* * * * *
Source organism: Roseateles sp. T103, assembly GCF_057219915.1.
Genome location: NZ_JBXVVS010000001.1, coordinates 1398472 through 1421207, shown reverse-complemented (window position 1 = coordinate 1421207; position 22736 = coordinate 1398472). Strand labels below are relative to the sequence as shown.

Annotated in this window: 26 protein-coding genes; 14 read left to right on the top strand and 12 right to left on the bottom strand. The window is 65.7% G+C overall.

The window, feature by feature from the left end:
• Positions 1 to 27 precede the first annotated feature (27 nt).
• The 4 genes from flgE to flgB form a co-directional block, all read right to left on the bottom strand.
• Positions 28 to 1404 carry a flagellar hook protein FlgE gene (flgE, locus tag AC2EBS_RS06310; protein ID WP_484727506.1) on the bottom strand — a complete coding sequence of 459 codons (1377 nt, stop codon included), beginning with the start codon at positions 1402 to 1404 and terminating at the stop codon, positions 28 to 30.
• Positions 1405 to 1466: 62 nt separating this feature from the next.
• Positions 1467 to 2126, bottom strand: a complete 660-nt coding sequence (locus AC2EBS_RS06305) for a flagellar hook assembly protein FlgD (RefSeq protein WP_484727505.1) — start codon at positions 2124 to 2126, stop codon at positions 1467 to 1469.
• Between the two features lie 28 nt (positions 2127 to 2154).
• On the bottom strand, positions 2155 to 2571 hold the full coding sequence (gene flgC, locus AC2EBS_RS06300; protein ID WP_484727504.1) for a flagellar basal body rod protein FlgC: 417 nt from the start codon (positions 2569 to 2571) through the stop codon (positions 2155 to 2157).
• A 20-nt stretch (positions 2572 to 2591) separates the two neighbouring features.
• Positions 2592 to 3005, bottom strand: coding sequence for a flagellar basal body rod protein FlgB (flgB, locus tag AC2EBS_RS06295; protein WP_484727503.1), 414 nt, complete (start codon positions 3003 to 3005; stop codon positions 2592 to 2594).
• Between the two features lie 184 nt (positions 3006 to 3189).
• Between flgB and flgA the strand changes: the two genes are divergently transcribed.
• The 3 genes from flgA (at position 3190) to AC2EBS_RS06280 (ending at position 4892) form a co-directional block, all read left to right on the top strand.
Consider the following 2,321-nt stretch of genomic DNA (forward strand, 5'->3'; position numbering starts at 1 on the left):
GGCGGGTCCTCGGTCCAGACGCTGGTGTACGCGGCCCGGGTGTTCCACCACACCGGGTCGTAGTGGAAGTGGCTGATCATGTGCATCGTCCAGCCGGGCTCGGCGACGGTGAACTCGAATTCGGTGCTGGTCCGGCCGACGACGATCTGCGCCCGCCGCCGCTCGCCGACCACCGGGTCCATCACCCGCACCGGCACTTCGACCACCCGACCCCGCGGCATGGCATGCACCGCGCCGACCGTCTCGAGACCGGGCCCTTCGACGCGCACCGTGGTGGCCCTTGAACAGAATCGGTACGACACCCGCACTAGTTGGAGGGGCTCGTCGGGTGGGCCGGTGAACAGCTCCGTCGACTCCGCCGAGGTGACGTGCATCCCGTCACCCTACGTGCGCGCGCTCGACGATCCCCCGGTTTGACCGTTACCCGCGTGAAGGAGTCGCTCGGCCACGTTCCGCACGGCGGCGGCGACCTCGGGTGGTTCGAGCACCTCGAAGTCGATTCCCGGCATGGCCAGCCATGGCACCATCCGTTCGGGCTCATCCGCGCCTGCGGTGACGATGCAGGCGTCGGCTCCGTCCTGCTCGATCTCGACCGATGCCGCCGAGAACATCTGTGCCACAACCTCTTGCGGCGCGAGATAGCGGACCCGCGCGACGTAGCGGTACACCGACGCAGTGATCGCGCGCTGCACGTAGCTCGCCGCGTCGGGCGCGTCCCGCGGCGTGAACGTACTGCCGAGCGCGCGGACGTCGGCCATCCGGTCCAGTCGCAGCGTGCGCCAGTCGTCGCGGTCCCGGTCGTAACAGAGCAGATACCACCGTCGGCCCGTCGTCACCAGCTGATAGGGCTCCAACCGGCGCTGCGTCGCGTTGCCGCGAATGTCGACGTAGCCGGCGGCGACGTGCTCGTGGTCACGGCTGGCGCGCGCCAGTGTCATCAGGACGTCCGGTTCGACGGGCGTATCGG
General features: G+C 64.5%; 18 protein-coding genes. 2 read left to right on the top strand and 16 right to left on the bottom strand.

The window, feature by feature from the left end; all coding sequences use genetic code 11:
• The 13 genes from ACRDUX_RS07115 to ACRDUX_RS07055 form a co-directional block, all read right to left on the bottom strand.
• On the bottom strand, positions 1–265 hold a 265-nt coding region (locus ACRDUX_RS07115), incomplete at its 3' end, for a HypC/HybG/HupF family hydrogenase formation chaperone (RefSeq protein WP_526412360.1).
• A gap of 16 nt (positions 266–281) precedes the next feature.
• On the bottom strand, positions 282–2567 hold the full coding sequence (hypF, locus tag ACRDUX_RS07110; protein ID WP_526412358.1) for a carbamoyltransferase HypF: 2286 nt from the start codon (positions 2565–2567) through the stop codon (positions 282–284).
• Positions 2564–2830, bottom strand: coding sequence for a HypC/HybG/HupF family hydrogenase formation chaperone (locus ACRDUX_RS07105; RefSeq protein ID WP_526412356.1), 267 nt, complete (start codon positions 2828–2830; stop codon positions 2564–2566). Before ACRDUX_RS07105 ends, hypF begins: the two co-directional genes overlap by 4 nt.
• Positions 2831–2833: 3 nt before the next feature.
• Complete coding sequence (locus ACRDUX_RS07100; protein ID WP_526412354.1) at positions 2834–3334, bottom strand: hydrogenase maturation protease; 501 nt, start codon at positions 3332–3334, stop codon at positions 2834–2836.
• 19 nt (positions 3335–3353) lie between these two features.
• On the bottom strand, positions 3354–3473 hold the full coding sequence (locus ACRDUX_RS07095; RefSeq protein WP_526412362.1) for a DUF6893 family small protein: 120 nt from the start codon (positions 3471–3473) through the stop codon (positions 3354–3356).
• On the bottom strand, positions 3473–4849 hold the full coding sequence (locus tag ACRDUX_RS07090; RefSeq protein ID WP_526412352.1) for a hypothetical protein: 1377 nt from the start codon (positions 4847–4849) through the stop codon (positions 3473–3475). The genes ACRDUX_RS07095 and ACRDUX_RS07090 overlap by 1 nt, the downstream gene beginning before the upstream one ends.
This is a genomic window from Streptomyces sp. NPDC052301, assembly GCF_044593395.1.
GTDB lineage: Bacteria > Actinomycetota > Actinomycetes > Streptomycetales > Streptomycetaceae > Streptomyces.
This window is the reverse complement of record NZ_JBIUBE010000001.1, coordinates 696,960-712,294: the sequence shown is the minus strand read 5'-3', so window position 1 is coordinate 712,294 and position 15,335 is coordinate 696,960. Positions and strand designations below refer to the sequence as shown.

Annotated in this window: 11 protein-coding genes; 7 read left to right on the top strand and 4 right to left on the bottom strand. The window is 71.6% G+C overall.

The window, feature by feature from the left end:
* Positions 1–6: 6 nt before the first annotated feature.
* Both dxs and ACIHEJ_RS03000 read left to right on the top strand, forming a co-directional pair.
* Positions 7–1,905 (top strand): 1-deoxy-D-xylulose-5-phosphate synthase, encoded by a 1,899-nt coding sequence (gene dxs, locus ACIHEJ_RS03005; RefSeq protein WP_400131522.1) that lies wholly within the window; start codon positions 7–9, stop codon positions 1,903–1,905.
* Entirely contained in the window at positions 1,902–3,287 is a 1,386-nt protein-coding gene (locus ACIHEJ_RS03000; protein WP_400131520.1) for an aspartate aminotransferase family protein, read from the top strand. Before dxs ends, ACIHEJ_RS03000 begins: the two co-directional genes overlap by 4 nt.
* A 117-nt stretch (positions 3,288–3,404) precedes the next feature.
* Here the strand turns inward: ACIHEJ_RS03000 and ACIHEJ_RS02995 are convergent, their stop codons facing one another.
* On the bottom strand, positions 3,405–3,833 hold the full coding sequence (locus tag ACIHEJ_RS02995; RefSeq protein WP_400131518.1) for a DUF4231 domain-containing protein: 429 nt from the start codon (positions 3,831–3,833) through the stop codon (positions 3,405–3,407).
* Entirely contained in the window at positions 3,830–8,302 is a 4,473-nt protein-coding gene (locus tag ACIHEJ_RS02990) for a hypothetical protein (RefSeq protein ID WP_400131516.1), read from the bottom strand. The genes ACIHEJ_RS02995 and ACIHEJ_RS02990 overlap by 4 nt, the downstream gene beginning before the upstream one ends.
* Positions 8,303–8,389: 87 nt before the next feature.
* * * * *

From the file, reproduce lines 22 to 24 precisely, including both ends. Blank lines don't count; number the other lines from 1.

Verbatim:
• On the bottom strand, positions 1–265 hold a 265-nt coding region (locus ACRDUX_RS07115), incomplete at its 3' end, for a HypC/HybG/HupF family hydrogenase formation chaperone (RefSeq protein WP_526412360.1).
• A gap of 16 nt (positions 266–281) precedes the next feature.
• On the bottom strand, positions 282–2567 hold the full coding sequence (hypF, locus tag ACRDUX_RS07110; protein ID WP_526412358.1) for a carbamoyltransferase HypF: 2286 nt from the start codon (positions 2565–2567) through the stop codon (positions 282–284).